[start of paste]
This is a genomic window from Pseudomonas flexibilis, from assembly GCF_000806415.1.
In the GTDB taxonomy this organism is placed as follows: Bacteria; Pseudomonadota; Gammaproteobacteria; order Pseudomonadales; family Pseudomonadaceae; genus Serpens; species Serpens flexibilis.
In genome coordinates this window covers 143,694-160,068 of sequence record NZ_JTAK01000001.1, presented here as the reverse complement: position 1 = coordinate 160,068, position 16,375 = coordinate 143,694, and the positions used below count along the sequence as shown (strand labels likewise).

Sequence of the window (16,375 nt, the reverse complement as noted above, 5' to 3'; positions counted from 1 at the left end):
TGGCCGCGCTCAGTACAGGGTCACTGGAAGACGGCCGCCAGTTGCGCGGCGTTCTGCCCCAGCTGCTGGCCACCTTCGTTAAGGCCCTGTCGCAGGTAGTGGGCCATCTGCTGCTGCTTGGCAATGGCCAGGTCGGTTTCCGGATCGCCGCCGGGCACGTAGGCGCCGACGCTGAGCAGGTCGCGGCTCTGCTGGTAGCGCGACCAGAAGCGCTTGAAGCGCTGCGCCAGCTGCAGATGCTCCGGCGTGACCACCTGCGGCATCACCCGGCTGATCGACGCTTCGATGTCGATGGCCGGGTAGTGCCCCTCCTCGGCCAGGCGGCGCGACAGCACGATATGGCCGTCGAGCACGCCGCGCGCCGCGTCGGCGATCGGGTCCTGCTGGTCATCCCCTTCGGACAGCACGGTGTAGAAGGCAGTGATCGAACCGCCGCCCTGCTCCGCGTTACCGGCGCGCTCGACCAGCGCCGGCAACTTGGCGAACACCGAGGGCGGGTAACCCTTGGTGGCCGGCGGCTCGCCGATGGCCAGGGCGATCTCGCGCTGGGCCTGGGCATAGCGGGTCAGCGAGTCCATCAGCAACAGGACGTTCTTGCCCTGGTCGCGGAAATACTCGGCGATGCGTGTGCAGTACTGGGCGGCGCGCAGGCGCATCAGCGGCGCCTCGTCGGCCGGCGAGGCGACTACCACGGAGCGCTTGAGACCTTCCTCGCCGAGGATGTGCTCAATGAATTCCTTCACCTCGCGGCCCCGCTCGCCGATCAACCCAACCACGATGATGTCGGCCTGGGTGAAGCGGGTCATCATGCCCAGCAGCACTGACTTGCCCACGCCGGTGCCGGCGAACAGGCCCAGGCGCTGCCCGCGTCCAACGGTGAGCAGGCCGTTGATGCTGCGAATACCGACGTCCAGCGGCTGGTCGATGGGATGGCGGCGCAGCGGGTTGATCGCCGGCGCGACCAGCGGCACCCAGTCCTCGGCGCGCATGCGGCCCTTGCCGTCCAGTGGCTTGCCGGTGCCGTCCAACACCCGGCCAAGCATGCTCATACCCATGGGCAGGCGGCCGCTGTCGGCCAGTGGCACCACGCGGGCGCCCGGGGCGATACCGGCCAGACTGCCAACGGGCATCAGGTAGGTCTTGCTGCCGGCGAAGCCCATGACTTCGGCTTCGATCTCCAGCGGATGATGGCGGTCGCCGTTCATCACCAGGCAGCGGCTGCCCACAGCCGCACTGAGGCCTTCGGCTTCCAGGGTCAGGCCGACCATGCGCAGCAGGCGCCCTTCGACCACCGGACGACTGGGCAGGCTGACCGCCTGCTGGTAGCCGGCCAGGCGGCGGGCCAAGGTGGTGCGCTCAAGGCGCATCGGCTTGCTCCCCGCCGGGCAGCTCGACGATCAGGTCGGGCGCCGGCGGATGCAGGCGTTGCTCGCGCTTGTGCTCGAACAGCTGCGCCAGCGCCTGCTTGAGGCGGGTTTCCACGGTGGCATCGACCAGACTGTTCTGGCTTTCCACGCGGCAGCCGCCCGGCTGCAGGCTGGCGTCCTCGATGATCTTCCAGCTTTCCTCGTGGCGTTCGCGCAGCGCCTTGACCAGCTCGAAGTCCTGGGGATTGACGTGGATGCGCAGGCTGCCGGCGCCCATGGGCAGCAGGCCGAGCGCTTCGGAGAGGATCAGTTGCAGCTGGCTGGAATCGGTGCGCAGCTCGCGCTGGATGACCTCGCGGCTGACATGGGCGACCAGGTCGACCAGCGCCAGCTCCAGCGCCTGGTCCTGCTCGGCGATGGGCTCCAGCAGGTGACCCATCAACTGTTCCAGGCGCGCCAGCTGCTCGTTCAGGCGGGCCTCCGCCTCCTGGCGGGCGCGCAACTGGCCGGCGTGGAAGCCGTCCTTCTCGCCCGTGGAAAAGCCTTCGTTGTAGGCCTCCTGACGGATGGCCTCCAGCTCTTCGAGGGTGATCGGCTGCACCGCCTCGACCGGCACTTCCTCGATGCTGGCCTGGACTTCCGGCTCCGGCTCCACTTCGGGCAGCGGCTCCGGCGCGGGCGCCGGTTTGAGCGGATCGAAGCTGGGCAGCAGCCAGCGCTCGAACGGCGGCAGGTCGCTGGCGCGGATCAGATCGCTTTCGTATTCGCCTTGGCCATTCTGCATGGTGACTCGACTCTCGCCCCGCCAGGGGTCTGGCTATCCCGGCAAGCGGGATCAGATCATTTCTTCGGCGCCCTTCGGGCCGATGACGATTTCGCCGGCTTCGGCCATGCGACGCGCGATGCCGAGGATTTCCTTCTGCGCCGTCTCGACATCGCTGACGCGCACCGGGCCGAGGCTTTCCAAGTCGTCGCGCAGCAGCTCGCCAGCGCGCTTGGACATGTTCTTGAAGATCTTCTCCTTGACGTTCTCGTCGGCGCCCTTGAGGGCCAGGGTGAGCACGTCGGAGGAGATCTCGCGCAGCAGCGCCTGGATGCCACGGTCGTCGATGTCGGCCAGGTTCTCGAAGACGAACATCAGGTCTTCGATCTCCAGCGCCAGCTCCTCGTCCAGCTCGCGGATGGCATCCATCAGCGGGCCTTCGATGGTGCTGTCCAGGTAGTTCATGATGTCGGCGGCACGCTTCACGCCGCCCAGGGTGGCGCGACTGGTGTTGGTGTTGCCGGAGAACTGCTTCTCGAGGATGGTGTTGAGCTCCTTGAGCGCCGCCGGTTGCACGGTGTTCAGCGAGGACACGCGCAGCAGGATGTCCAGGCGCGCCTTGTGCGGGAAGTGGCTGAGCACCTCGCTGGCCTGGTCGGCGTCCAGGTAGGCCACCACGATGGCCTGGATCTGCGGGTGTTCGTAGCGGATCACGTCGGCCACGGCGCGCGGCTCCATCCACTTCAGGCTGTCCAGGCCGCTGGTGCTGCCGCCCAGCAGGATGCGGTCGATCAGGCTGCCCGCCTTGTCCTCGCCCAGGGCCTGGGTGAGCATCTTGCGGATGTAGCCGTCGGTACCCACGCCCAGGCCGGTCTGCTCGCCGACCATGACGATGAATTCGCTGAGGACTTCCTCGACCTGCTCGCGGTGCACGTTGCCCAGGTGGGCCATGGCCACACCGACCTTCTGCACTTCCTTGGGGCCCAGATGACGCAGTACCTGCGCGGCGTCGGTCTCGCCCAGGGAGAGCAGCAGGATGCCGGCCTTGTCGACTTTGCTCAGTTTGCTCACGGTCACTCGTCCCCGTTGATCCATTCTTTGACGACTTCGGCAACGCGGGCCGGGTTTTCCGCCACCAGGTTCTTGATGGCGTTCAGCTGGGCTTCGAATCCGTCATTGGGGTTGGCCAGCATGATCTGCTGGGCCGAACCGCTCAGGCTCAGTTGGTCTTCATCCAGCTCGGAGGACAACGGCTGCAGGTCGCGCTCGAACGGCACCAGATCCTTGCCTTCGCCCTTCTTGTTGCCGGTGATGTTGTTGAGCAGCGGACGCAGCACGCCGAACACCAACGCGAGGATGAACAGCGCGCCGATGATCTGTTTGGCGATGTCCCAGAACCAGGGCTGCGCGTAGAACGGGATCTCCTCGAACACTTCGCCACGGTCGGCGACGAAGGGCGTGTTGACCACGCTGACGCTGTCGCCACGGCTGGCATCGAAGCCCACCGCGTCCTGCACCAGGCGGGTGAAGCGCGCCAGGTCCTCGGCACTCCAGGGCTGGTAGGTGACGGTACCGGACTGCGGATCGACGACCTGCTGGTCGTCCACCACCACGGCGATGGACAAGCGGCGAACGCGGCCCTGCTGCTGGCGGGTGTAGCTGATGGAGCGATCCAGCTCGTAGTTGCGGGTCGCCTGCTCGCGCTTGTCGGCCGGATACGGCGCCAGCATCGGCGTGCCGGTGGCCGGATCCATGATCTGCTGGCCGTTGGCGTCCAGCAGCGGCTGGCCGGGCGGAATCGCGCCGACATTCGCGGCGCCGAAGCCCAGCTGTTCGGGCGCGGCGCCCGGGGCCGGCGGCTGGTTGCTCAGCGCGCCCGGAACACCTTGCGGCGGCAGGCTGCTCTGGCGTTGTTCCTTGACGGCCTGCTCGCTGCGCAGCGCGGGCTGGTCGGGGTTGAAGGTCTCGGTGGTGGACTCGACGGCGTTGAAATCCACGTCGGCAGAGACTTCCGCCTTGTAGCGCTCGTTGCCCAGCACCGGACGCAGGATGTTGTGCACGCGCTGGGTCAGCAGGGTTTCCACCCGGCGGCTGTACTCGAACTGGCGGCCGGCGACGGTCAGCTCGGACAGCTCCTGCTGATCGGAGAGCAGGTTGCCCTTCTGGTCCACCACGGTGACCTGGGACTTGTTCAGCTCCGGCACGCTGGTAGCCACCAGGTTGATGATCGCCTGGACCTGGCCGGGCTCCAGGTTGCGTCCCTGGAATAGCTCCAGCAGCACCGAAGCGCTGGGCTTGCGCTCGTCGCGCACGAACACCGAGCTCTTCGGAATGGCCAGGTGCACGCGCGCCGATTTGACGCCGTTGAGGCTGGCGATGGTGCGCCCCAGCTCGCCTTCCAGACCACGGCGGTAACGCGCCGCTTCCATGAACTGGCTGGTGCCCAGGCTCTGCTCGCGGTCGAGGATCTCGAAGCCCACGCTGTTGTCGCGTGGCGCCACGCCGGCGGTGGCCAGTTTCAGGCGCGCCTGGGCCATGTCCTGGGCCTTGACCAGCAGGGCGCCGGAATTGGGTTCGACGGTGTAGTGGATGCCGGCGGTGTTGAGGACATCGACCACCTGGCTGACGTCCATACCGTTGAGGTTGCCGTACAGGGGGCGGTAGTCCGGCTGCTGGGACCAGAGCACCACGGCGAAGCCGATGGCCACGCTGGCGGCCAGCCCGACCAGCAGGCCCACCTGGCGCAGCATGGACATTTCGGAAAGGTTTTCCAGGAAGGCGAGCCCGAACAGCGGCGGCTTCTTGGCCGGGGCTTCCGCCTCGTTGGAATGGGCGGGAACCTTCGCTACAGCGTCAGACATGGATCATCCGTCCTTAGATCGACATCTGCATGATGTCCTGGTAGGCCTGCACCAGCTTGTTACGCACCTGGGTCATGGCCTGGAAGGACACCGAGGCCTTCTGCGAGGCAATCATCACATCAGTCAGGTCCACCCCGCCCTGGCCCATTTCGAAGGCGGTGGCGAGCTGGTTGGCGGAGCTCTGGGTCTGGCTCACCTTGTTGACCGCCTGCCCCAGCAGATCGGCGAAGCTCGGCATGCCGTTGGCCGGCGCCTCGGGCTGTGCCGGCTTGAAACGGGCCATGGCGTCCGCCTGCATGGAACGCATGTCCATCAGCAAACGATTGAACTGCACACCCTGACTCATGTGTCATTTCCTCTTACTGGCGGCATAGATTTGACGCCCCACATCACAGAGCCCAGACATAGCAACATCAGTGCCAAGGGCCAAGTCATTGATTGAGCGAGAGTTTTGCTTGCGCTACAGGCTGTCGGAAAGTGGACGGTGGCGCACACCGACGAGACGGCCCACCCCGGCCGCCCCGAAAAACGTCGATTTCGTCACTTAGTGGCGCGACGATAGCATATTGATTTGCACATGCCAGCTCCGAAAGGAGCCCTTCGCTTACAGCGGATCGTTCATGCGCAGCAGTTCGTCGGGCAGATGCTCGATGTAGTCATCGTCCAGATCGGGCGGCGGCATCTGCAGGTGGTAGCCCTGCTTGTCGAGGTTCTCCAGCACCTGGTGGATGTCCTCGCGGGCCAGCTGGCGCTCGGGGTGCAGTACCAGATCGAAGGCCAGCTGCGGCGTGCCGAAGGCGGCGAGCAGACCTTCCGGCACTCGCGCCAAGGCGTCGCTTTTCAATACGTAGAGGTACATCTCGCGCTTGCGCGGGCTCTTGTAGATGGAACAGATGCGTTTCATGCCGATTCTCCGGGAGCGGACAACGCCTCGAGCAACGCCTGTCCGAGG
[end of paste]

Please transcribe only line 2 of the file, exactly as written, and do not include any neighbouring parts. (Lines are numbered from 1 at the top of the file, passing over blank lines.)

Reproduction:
In the GTDB taxonomy this organism is placed as follows: Bacteria; Pseudomonadota; Gammaproteobacteria; order Pseudomonadales; family Pseudomonadaceae; genus Serpens; species Serpens flexibilis.